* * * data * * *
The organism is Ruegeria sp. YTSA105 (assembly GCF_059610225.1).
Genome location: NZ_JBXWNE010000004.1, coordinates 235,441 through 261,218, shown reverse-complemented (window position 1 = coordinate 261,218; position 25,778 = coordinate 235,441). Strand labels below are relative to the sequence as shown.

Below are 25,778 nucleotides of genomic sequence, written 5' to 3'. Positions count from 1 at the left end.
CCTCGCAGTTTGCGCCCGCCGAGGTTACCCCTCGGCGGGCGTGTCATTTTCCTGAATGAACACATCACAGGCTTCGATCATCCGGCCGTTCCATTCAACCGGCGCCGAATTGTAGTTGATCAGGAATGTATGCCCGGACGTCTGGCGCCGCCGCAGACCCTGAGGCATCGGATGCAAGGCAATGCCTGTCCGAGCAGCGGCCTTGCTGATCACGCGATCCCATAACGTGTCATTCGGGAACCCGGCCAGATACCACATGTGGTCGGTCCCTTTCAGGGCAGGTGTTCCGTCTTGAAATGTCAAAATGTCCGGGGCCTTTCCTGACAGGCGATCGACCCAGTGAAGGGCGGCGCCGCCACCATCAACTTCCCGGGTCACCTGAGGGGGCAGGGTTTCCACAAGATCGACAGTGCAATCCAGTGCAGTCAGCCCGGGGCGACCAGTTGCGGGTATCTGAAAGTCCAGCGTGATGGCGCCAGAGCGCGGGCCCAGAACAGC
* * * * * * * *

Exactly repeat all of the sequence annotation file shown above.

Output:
The organism is Ruegeria sp. YTSA105 (assembly GCF_059610225.1).
Genome location: NZ_JBXWNE010000004.1, coordinates 235,441 through 261,218, shown reverse-complemented (window position 1 = coordinate 261,218; position 25,778 = coordinate 235,441). Strand labels below are relative to the sequence as shown.

Below are 25,778 nucleotides of genomic sequence, written 5' to 3'. Positions count from 1 at the left end.
CCTCGCAGTTTGCGCCCGCCGAGGTTACCCCTCGGCGGGCGTGTCATTTTCCTGAATGAACACATCACAGGCTTCGATCATCCGGCCGTTCCATTCAACCGGCGCCGAATTGTAGTTGATCAGGAATGTATGCCCGGACGTCTGGCGCCGCCGCAGACCCTGAGGCATCGGATGCAAGGCAATGCCTGTCCGAGCAGCGGCCTTGCTGATCACGCGATCCCATAACGTGTCATTCGGGAACCCGGCCAGATACCACATGTGGTCGGTCCCTTTCAGGGCAGGTGTTCCGTCTTGAAATGTCAAAATGTCCGGGGCCTTTCCTGACAGGCGATCGACCCAGTGAAGGGCGGCGCCGCCACCATCAACTTCCCGGGTCACCTGAGGGGGCAGGGTTTCCACAAGATCGACAGTGCAATCCAGTGCAGTCAGCCCGGGGCGACCAGTTGCGGGTATCTGAAAGTCCAGCGTGATGGCGCCAGAGCGCGGGCCCAGAACAGC